"Oh, no, don't bother. I don't use that for my patients."

"Then why do you have it?" I had asked, my frazzled nerves unable to take anything else that didn't make sense.

"It makes me feel like a 'real' psychologist," he'd explained with a laugh.

Seeing it still in its place, looking as untouched as it did the first time I saw it, amused me. I sat in the small wooden chair.

"Well, another review here already? Has it been six months?" Dr. Lancaster sat in his seat, sliding away his date books and photograph so he had space for his pad of yellow legal paper.

"No. It's been seven," I said tersely.

"Seven? Time does go by."

"I imagine it might for you."

Looking at me from his side of the desk, Dr. Lancaster's casual features formed into the blankly compliant expression he always wore when it was time to get down to business. Oh, he did look agreeable when he wanted to, but that didn't fool me. I knew he was going to play hardball again.

"You seem upset about something," he began.

I tried not to laugh. "Yes, I am. I'm here. I think that's reason enough, don't you?"

He studied me for a moment.

I glowered back at him.

Sighing and leaning back in his chair, Dr. Lancaster rubbed his eyes. "Nancy, you know why you're still here."

"Because you won't let me out," I answered sharply.

He peered at me, all traces of compliance gone. "Do you know why I won't sign your discharge papers? We went over it last month at your family conference."

I knew exactly what he was getting at. Once a month Dr. Lancaster met with each of his patients and their benefactors. It was sort of a student-parent-teacher conference where he gave a report of goals attained. At my previous one he'd preached, falsely, about my abhorrent behavior, noncompliance to rules, and inability to maintain proper social habits until my parents were nodding their agreement that I was far from ready to leave. He was a tricky man, convincing my poor parents that I needed to be in that place just so he could get their money.

But I wasn't as gullible and trusting as they were. I shifted in my seat, crossing my arms over my chest, staring at him defiantly.

"You have not reached any of the goals that were set for you. You've been here through three reviews and you're still on your original goal sheet. Before I'll even entertain the thought of releasing you, you'll have to put some effort into this."

"I have been putting in effort!" I snapped.

Calmly, he marked something on his legal pad. I hated it when he did that.

"Have you been going to your group therapy sessions?"

"No."

"That isn't showing effort."

"I don't need them!"

"Then humor me. Go and talk about your childhood pet."

"It's a waste of my time."

Dr. Lancaster sighed again.

I could imagine how frustrated he must of have been. It would be terrible to be that stupid. We'd only had this very same conversation a dozen times. I couldn't see how he didn't understand the point yet.

"You're an intelligent woman," he started. "But you have unresolved matters that are severely interfering with the way you proceed in your life. That is why your family chose to admit you. If you do not show some effort at trying to get better--"

"How can I try to get better when there's nothing wrong with me?"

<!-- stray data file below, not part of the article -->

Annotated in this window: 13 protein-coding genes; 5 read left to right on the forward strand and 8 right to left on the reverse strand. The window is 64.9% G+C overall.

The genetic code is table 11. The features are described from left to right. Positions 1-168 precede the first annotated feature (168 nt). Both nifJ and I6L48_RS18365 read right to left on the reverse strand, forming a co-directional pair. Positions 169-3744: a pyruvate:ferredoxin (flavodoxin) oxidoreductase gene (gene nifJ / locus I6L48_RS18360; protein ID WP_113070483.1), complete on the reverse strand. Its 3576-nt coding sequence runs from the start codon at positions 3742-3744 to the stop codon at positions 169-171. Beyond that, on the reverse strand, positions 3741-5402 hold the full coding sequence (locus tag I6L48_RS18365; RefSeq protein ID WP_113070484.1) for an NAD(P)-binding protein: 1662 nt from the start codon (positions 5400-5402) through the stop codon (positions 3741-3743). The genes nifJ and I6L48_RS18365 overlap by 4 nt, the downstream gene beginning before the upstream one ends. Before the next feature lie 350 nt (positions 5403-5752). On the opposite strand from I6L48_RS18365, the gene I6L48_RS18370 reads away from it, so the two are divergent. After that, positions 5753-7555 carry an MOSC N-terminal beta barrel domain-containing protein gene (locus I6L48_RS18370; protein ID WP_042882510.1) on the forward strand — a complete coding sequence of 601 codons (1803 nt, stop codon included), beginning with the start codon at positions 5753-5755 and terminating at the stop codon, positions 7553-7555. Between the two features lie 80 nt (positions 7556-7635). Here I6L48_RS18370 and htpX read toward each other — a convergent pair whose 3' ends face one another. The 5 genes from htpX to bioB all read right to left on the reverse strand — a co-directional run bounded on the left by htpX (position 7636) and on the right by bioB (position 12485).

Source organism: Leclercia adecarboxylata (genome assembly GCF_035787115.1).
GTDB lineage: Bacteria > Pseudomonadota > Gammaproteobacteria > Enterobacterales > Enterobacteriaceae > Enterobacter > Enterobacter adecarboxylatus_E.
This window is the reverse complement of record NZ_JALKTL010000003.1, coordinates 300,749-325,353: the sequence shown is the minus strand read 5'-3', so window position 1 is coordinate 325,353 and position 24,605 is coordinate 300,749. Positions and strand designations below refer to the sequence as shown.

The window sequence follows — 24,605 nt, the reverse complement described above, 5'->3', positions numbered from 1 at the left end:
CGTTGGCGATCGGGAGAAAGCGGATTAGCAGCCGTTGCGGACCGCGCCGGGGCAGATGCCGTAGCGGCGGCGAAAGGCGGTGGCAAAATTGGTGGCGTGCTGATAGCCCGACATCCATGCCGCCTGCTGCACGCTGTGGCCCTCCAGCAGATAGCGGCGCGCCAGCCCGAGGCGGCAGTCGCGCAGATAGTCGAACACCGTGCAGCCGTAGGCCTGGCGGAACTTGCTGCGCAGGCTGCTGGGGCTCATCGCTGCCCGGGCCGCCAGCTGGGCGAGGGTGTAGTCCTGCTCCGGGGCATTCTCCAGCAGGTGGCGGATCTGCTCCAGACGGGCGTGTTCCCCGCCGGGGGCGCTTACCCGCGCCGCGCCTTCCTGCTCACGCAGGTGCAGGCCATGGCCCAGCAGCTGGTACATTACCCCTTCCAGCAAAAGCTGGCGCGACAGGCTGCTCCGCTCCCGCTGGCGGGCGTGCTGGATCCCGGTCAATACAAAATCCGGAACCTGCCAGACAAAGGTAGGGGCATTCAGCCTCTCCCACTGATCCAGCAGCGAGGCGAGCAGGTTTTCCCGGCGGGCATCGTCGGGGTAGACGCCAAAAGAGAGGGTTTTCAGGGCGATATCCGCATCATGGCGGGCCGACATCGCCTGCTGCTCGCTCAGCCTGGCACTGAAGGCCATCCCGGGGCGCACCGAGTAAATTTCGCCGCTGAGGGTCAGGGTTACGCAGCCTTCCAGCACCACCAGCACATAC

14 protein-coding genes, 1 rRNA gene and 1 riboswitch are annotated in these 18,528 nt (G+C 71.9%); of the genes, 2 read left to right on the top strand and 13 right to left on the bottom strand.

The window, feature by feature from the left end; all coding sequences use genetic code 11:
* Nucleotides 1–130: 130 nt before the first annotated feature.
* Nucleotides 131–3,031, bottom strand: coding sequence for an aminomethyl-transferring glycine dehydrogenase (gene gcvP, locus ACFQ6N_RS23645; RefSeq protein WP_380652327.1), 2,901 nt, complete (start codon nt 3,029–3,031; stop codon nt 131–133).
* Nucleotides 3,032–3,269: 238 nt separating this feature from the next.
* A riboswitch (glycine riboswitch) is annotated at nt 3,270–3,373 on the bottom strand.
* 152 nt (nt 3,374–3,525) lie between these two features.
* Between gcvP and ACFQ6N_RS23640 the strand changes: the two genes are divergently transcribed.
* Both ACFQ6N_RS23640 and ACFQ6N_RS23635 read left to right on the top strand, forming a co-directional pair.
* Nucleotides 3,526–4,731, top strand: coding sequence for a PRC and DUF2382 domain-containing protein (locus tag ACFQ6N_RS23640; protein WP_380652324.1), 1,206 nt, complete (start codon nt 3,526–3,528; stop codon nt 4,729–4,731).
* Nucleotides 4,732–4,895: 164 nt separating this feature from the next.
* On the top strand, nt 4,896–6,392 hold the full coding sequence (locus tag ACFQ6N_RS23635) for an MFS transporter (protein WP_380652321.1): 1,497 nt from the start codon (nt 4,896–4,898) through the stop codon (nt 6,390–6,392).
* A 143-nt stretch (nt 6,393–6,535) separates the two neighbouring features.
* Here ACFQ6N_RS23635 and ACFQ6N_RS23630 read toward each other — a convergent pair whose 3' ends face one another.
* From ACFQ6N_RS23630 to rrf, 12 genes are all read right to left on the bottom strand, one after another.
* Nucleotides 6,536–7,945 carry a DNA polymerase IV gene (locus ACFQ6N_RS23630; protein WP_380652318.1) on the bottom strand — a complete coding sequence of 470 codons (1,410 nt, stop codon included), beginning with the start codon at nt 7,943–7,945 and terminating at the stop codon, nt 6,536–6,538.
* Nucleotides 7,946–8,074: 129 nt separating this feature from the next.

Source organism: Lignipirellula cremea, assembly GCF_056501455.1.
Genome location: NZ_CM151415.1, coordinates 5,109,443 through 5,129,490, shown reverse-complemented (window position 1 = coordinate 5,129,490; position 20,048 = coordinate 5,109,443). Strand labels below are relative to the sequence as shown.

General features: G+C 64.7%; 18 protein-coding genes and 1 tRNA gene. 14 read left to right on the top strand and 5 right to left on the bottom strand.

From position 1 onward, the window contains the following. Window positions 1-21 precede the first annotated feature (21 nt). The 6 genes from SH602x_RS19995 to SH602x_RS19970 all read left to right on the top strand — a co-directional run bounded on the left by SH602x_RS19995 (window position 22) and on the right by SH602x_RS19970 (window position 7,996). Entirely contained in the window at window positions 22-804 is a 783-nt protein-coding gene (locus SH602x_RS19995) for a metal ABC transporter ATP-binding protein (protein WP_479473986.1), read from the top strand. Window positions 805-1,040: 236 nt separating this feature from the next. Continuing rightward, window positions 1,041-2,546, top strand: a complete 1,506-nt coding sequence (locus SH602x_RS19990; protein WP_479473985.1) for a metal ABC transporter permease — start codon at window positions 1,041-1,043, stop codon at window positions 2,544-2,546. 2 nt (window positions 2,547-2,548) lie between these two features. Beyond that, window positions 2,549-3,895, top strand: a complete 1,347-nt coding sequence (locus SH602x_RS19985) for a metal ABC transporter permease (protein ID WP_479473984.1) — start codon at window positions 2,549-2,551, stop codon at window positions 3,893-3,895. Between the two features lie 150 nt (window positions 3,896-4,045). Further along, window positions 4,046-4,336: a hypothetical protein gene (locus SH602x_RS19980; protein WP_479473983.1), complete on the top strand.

He raised his voice slightly and amended, "You have a social disorder. If you do not show some effort at trying to get better, you will be here for a very long time." He enunciated his words as if he was speaking to a stupid child who didn't understand him.

The way he spoke made me so mad that I had to grip the arms of the chair to keep from loosing my temper.

"Can you understand that?"

I leaned forward, still clutching the chair. "I do not have 'unresolved matters,'" I hissed. "The only 'matter' I have in my life is you."

"Nancy."

I could tell he was very close to being angry with me. And for no reason at all other than his own stupidity.

"You set fire to your office cubical."

"It was an accident."

"You have been arrested for assault several times."

"They provoked me."

"And you have a problem with owning your actions," he stated pointedly.

"I do not."

Dr. Lancaster rubbed his eyes again, then looked at me. In a firm voice, he said, "I'm denying your request for discharge. We can go over all the details of why, but I think you already know them."

Seething, I glared at him with as much hatred as I could muster. My nostrils flared as I breathed in deeply, buying time to plan my next move.

Dr. Lancaster looked back at me calmly. The little bit of exasperation he'd started to show was gone and once more he was the compliant doctor, just trying to do the best thing for his poor, pitiful patient.

The longer I looked at him, and saw the way he looked at me, the more angry I became.

"I think our meeting is over." His voice was calm and light.

I opened my mouth to argue, but I saw the compliance leave his face and I knew he meant it. I could stay and try to make him see what a mistake he was making, but then I'd get in trouble. They didn't like people who understood the way the good doctor thought. How he liked to take advantage of people.

I stood and stalked to the door. He was on his feet and close behind me.

"Go to your meetings," he said, his hand on the doorknob so I couldn't open it and leave before he had his final word. "Take your medication and behave, and we'll see where you are in six months. You could be out of here now if you really wanted to. You know what you have to do. You just have to do it." He was trying to sound helpful.

"Thank you, Dr. Lancaster," I sneered. I could see between those good intentions and caring words. He wasn't going to fool me.

Opening the door, Dr. Lancaster walked me out to the sitting area. "Barbara, please page Ray and tell her Nancy's finished."

The secretary picked up the phone.

The old lady was still sitting in the chair, her vacant smile fixed on her pale, wrinkled, plastic face.

I sat a couple seats down from her to wait for the skinny nurse with the short, brown hair and quiet, rubber-soled tennis shoes.

The old woman turned to me. "Did Dr. Lancaster help you find your issues?"

"I don't have any issues," I snapped.

The woman smiled sadly and shook her head. "No, dear, you won't fit in here at all."